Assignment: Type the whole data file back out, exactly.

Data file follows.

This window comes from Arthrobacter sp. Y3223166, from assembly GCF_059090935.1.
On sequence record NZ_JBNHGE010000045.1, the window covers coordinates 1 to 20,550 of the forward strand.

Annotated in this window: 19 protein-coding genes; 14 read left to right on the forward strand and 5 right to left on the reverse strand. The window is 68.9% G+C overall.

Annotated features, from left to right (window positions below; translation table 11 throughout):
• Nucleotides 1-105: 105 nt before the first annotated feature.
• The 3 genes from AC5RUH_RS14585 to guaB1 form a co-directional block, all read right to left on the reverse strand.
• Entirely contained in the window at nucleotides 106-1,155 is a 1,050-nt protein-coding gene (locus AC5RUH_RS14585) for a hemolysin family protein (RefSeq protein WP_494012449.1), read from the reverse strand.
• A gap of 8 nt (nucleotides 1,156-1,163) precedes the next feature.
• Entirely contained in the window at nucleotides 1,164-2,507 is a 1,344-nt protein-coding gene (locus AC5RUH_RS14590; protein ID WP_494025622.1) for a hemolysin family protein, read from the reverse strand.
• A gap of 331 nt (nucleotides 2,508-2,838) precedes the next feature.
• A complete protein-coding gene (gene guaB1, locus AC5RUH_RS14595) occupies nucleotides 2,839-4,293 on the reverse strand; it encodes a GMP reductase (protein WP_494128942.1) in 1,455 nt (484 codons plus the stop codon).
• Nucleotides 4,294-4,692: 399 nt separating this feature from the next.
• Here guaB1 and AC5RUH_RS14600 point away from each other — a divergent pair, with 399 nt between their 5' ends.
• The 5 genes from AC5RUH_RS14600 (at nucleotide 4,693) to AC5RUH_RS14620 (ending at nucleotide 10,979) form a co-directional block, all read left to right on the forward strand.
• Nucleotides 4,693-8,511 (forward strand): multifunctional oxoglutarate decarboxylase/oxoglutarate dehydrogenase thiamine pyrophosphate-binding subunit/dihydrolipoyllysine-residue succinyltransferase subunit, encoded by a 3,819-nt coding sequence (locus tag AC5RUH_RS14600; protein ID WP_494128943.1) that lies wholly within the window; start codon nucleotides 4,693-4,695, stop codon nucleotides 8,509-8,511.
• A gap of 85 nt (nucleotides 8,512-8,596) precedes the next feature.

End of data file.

This window comes from Arthrobacter sp. Y3223166, from assembly GCF_059090935.1.
On sequence record NZ_JBNHGE010000045.1, the window covers coordinates 1 to 20,550 of the forward strand.

Annotated in this window: 19 protein-coding genes; 14 read left to right on the forward strand and 5 right to left on the reverse strand. The window is 68.9% G+C overall.

Annotated features, from left to right (window positions below; translation table 11 throughout):
• Nucleotides 1-105: 105 nt before the first annotated feature.
• The 3 genes from AC5RUH_RS14585 to guaB1 form a co-directional block, all read right to left on the reverse strand.
• Entirely contained in the window at nucleotides 106-1,155 is a 1,050-nt protein-coding gene (locus AC5RUH_RS14585) for a hemolysin family protein (RefSeq protein WP_494012449.1), read from the reverse strand.
• A gap of 8 nt (nucleotides 1,156-1,163) precedes the next feature.
• Entirely contained in the window at nucleotides 1,164-2,507 is a 1,344-nt protein-coding gene (locus AC5RUH_RS14590; protein ID WP_494025622.1) for a hemolysin family protein, read from the reverse strand.
• A gap of 331 nt (nucleotides 2,508-2,838) precedes the next feature.
• A complete protein-coding gene (gene guaB1, locus AC5RUH_RS14595) occupies nucleotides 2,839-4,293 on the reverse strand; it encodes a GMP reductase (protein WP_494128942.1) in 1,455 nt (484 codons plus the stop codon).
• Nucleotides 4,294-4,692: 399 nt separating this feature from the next.
• Here guaB1 and AC5RUH_RS14600 point away from each other — a divergent pair, with 399 nt between their 5' ends.
• The 5 genes from AC5RUH_RS14600 (at nucleotide 4,693) to AC5RUH_RS14620 (ending at nucleotide 10,979) form a co-directional block, all read left to right on the forward strand.
• Nucleotides 4,693-8,511 (forward strand): multifunctional oxoglutarate decarboxylase/oxoglutarate dehydrogenase thiamine pyrophosphate-binding subunit/dihydrolipoyllysine-residue succinyltransferase subunit, encoded by a 3,819-nt coding sequence (locus tag AC5RUH_RS14600; protein ID WP_494128943.1) that lies wholly within the window; start codon nucleotides 4,693-4,695, stop codon nucleotides 8,509-8,511.
• A gap of 85 nt (nucleotides 8,512-8,596) precedes the next feature.